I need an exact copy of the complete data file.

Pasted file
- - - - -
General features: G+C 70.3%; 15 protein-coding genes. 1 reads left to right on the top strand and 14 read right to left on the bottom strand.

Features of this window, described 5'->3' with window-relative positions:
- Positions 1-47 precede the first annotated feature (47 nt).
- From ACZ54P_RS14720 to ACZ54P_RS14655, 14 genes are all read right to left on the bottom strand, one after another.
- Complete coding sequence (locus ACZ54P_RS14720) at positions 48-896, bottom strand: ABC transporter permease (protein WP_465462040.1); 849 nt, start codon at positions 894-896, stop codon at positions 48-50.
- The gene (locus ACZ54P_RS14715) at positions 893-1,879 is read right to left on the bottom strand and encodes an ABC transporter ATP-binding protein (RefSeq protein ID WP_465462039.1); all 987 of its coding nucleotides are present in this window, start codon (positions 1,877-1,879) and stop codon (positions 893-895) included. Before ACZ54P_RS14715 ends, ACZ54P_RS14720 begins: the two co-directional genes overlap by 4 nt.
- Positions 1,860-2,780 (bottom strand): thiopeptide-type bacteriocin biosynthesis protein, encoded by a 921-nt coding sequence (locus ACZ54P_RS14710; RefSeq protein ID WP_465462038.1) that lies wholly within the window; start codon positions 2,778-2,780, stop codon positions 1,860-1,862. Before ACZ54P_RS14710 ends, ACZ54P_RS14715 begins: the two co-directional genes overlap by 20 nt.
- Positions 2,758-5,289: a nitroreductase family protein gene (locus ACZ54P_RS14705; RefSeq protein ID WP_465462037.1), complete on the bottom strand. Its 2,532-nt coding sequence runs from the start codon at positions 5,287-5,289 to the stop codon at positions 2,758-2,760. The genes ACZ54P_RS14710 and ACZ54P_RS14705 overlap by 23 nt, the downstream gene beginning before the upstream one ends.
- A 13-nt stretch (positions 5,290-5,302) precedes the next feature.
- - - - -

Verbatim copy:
General features: G+C 70.3%; 15 protein-coding genes. 1 reads left to right on the top strand and 14 read right to left on the bottom strand.

Features of this window, described 5'->3' with window-relative positions:
- Positions 1-47 precede the first annotated feature (47 nt).
- From ACZ54P_RS14720 to ACZ54P_RS14655, 14 genes are all read right to left on the bottom strand, one after another.
- Complete coding sequence (locus ACZ54P_RS14720) at positions 48-896, bottom strand: ABC transporter permease (protein WP_465462040.1); 849 nt, start codon at positions 894-896, stop codon at positions 48-50.
- The gene (locus ACZ54P_RS14715) at positions 893-1,879 is read right to left on the bottom strand and encodes an ABC transporter ATP-binding protein (RefSeq protein ID WP_465462039.1); all 987 of its coding nucleotides are present in this window, start codon (positions 1,877-1,879) and stop codon (positions 893-895) included. Before ACZ54P_RS14715 ends, ACZ54P_RS14720 begins: the two co-directional genes overlap by 4 nt.
- Positions 1,860-2,780 (bottom strand): thiopeptide-type bacteriocin biosynthesis protein, encoded by a 921-nt coding sequence (locus ACZ54P_RS14710; RefSeq protein ID WP_465462038.1) that lies wholly within the window; start codon positions 2,778-2,780, stop codon positions 1,860-1,862. Before ACZ54P_RS14710 ends, ACZ54P_RS14715 begins: the two co-directional genes overlap by 20 nt.
- Positions 2,758-5,289: a nitroreductase family protein gene (locus ACZ54P_RS14705; RefSeq protein ID WP_465462037.1), complete on the bottom strand. Its 2,532-nt coding sequence runs from the start codon at positions 5,287-5,289 to the stop codon at positions 2,758-2,760. The genes ACZ54P_RS14710 and ACZ54P_RS14705 overlap by 23 nt, the downstream gene beginning before the upstream one ends.
- A 13-nt stretch (positions 5,290-5,302) precedes the next feature.